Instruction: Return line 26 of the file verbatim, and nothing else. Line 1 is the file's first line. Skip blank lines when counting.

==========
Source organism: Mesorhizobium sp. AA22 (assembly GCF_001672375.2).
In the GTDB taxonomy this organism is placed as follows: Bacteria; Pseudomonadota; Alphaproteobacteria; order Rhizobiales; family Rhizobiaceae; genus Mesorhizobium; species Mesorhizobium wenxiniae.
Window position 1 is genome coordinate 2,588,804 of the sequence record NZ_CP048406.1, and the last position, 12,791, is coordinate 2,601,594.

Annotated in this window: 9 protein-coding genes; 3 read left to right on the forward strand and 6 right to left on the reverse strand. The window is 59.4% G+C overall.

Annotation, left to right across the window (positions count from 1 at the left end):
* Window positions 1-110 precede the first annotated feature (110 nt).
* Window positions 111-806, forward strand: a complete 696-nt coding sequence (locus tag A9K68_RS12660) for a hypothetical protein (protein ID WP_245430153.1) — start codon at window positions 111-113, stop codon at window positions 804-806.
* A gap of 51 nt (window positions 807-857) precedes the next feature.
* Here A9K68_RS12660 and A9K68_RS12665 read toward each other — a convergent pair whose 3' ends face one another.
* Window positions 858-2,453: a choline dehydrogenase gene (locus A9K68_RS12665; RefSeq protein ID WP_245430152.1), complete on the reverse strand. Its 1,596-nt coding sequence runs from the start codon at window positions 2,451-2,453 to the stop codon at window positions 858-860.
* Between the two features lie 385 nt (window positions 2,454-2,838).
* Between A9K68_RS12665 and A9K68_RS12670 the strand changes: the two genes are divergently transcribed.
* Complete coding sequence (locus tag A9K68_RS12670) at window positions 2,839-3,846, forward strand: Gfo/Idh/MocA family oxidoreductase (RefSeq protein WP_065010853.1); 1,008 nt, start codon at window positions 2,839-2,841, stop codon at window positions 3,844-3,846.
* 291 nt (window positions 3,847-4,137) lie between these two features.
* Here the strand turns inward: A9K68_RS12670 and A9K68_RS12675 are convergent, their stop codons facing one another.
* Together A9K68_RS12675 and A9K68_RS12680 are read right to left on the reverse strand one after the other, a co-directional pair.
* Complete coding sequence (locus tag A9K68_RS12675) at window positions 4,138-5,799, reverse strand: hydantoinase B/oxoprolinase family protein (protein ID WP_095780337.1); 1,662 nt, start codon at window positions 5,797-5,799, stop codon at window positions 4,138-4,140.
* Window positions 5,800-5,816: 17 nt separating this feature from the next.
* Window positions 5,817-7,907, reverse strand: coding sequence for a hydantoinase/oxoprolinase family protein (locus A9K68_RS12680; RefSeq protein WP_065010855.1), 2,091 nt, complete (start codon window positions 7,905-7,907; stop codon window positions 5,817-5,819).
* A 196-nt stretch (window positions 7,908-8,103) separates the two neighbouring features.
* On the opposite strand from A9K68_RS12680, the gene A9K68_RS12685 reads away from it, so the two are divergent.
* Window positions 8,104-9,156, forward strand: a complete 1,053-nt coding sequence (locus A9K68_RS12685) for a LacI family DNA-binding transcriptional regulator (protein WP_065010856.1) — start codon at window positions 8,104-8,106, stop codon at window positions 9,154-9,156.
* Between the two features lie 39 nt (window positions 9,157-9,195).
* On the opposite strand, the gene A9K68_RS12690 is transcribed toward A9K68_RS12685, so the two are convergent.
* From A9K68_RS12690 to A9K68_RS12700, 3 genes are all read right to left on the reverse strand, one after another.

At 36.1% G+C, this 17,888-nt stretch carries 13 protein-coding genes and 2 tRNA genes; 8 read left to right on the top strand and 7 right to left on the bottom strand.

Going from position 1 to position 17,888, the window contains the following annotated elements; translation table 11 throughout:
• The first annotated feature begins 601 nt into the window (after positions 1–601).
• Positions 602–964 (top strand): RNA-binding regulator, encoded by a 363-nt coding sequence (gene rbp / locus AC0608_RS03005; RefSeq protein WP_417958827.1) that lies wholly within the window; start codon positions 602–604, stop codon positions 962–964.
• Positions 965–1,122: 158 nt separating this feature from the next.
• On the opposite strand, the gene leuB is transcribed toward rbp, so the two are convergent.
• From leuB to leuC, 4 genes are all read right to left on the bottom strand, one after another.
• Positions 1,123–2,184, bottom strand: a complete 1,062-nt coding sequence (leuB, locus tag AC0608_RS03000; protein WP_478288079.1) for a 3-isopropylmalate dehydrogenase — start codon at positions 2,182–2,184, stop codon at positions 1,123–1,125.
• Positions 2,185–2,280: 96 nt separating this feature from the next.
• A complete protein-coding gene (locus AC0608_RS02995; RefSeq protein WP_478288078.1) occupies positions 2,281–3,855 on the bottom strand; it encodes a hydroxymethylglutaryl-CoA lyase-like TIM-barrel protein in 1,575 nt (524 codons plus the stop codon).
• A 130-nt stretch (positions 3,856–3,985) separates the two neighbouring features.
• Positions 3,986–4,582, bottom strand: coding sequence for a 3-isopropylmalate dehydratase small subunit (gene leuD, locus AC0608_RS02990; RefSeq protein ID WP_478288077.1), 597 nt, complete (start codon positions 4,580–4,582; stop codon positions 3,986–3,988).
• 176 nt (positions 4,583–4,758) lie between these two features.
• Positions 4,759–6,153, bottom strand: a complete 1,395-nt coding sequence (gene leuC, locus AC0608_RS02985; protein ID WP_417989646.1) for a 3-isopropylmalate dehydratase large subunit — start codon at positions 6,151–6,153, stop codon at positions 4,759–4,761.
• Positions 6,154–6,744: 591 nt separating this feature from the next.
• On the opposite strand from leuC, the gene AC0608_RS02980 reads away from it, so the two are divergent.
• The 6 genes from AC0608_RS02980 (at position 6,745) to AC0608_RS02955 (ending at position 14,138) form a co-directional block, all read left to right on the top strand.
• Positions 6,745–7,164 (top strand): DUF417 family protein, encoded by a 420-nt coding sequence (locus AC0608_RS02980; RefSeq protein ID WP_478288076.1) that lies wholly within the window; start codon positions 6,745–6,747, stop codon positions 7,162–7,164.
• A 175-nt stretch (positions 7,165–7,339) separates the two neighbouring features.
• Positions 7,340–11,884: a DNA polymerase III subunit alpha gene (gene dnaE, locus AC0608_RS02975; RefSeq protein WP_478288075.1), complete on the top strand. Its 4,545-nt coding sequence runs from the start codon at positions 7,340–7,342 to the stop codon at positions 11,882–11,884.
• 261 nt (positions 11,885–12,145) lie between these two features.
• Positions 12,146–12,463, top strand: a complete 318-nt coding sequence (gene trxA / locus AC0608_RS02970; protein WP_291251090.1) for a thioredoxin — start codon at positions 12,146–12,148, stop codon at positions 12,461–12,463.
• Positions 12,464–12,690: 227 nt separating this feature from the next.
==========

At 36.1% G+C, this 17,888-nt stretch carries 13 protein-coding genes and 2 tRNA genes; 8 read left to right on the top strand and 7 right to left on the bottom strand.